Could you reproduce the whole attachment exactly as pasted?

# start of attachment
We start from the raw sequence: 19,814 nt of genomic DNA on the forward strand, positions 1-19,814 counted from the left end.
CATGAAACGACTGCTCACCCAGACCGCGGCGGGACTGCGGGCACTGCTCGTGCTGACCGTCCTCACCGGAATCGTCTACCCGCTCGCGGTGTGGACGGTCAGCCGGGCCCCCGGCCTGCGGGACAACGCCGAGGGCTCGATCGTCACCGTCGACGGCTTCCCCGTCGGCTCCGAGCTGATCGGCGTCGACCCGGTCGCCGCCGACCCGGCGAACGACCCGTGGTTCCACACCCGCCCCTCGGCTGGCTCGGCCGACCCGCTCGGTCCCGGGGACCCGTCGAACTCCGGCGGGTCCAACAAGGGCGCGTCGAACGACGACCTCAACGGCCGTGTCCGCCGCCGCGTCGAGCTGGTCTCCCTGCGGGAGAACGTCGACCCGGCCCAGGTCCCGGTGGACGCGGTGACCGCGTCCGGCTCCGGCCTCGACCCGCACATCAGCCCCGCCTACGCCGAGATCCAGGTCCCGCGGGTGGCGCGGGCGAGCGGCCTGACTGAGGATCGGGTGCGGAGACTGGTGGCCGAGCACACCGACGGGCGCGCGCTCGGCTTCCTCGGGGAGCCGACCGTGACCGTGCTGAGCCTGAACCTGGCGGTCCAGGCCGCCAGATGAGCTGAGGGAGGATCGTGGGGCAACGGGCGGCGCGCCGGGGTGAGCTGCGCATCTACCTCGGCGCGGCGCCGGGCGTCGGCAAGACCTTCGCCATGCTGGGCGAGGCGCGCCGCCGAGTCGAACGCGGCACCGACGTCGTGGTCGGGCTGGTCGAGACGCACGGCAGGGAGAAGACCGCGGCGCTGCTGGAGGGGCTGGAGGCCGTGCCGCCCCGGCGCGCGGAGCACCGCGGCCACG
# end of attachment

We start from the raw sequence: 19,814 nt of genomic DNA on the forward strand, positions 1-19,814 counted from the left end.
CATGAAACGACTGCTCACCCAGACCGCGGCGGGACTGCGGGCACTGCTCGTGCTGACCGTCCTCACCGGAATCGTCTACCCGCTCGCGGTGTGGACGGTCAGCCGGGCCCCCGGCCTGCGGGACAACGCCGAGGGCTCGATCGTCACCGTCGACGGCTTCCCCGTCGGCTCCGAGCTGATCGGCGTCGACCCGGTCGCCGCCGACCCGGCGAACGACCCGTGGTTCCACACCCGCCCCTCGGCTGGCTCGGCCGACCCGCTCGGTCCCGGGGACCCGTCGAACTCCGGCGGGTCCAACAAGGGCGCGTCGAACGACGACCTCAACGGCCGTGTCCGCCGCCGCGTCGAGCTGGTCTCCCTGCGGGAGAACGTCGACCCGGCCCAGGTCCCGGTGGACGCGGTGACCGCGTCCGGCTCCGGCCTCGACCCGCACATCAGCCCCGCCTACGCCGAGATCCAGGTCCCGCGGGTGGCGCGGGCGAGCGGCCTGACTGAGGATCGGGTGCGGAGACTGGTGGCCGAGCACACCGACGGGCGCGCGCTCGGCTTCCTCGGGGAGCCGACCGTGACCGTGCTGAGCCTGAACCTGGCGGTCCAGGCCGCCAGATGAGCTGAGGGAGGATCGTGGGGCAACGGGCGGCGCGCCGGGGTGAGCTGCGCATCTACCTCGGCGCGGCGCCGGGCGTCGGCAAGACCTTCGCCATGCTGGGCGAGGCGCGCCGCCGAGTCGAACGCGGCACCGACGTCGTGGTCGGGCTGGTCGAGACGCACGGCAGGGAGAAGACCGCGGCGCTGCTGGAGGGGCTGGAGGCCGTGCCGCCCCGGCGCGCGGAGCACCGCGGCCACG